Eruption source parameters (ESP) characterizing volcanic eruption plumes are
crucial inputs for atmospheric tephra dispersal models, used for hazard
assessment and risk mitigation. We present FPLUME-1.0, a steady-state 1-D
(one-dimensional) cross-section-averaged eruption column model based on the
buoyant plume theory (BPT). The model accounts for plume bending by wind, entrainment of
ambient moisture, effects of water phase changes, particle fallout and
re-entrainment, a new parameterization for the air entrainment coefficients
and a model for wet aggregation of ash particles in the presence of liquid water
or ice. In the occurrence of wet aggregation, the model predicts an

Volcanic plumes

Sketch of an axisymmetric volcanic plume raising
in a wind
profile. Three different regions (jet thrust, convective thrust and
umbrella) are indicated, with the convective region reaching a
height

Quantitative observations and models of volcanic plumes are essential to
provide realistic source terms to atmospheric dispersal models, aimed at
simulating atmospheric tephra transport and/or the resulting fallout deposit

Many plume models based on the BPT have been proposed after the seminal
studies of

Here we present FPLUME-1.0, a steady-state 1-D cross-section-averaged plume
model, which accounts for plume bending, entrainment of ambient moisture,
effects of water phase changes on the energy budget, particle fallout and
re-entrainment by turbulent eddies, variable entrainment coefficients fitted
from experiments and particle aggregation in presence of liquid water or ice
that depends on plume dynamics, particle properties, and amount of liquid
water and ice existing in the plume. The modelling of aggregation in the
plume, proposed here for the first time, allows our model to predict an

We consider a volcanic plume as a multiphase mixture of volatiles, suspended
particles (tephra) and entrained ambient air. For simplicity, water (in
vapour, liquid or ice phase) is assumed the only volatile species, being
either of magmatic origin or incorporated through the ingestion of moist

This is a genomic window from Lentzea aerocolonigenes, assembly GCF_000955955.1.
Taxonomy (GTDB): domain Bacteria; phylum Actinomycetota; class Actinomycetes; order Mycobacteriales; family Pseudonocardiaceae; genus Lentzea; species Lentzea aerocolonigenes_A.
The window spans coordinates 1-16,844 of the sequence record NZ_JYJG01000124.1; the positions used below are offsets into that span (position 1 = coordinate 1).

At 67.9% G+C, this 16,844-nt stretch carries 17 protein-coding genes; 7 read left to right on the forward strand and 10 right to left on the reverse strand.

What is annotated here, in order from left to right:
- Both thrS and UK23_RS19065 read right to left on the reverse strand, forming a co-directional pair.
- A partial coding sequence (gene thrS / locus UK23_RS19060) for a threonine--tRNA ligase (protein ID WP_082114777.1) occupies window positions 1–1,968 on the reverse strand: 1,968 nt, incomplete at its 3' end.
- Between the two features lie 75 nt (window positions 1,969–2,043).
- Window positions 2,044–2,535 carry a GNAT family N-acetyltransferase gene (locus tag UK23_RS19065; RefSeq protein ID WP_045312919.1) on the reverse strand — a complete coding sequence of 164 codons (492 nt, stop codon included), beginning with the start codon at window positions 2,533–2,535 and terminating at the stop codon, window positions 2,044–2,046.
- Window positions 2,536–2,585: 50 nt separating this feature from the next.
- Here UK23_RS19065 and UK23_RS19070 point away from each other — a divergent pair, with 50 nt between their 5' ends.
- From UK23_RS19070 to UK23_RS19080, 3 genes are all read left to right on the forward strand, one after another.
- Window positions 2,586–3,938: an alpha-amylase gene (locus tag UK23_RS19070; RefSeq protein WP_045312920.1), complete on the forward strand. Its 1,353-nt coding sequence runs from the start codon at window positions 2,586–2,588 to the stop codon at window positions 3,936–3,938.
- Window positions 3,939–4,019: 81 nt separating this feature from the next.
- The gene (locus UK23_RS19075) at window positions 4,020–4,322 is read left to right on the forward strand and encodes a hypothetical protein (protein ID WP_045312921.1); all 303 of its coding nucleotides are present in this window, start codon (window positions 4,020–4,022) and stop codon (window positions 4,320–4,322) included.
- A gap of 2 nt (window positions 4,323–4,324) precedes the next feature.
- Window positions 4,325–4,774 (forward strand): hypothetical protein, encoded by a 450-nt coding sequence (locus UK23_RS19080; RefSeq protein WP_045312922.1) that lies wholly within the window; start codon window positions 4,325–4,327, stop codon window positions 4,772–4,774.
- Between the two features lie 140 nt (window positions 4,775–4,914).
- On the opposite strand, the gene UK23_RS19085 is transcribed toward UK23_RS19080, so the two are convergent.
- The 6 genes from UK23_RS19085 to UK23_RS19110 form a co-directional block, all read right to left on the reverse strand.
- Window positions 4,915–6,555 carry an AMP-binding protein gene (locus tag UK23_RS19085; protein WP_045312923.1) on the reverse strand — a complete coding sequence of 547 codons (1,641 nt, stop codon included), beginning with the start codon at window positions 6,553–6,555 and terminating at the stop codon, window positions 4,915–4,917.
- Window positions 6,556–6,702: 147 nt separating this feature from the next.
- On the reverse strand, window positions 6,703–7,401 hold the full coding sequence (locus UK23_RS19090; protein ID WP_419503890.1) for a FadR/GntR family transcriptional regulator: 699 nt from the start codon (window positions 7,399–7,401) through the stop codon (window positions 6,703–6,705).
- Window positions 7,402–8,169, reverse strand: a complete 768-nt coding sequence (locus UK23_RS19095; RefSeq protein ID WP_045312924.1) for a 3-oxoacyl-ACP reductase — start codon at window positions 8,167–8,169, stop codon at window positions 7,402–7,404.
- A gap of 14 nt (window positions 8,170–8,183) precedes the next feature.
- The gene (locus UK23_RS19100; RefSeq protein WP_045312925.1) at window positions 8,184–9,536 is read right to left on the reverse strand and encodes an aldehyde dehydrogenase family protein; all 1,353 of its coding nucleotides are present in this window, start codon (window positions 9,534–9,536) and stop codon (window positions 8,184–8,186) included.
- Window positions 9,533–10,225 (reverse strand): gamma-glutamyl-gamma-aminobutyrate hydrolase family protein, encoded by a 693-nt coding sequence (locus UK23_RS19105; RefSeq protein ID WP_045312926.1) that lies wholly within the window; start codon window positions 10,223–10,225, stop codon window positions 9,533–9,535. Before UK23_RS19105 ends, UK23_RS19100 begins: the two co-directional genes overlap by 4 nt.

ambient air. Erupted tephra particles can form by magma fragmentation or by
erosion of the volcanic conduit, and can vary notably in size, shape and
density. For historical reasons, field volcanologists describe the continuous
spectrum of particle sizes in terms of the dimensionless

List of Latin symbols. Quantities with a hat
denote bulk (top-hat averaged) quantities. Throughout the text, the subindex
o (e.g.

List of greek symbols. Quantities with a hat denote bulk (top-hat averaged) quantities.

The steady-state cross-section-averaged governing equations for axisymmetric
plume motion in a turbulent wind (see Fig.

The equations above derive from conservation principles assuming axial
(stream-wise) symmetry and considering bulk quantities integrated over a
plume cross section using a top-hat profile in which a generic quantity

Assuming an homogeneous mixture, the bulk density

The model uses a pseudo-gas assumption considering that the mixture of air
and water vapour behaves as an ideal gas:

For the particle re-entrainment parameter

Turbulent entrainment of ambient air plays a key role on the dynamics of jets
and buoyant plumes. In the basal region of volcanic columns, the rate of
entrainment dictates whether the volcanic jet enters into a collapse regime
by exhaustion of momentum before the mixture becomes positively buoyant, or
whether it evolves into a convective regime reaching much higher altitudes.
Early laboratory experiments

Entrainment functions

Constants defining the entrainment
functions for jets and plumes following the formulation introduced by

The umbrella region is defined as the upper region of the plume, from about
the NBL to the top of the column. This region can be dominated by fountaining
processes of the eruptive mixture that reaches the top of the column,
dissipating the excess of momentum at the NBL, and then collapsing as a
gravity current

In the umbrella region (from the NBL to the top of the column), we neglect
air entrainment and assume that the mixture is homogeneous, i.e. the
content of air, water vapour, liquid water, ice and total mass of particles
do not vary with

Finally, assuming that the kinetic energy of the mixture is converted to
potential energy, the vertical velocity is approximated to decrease as the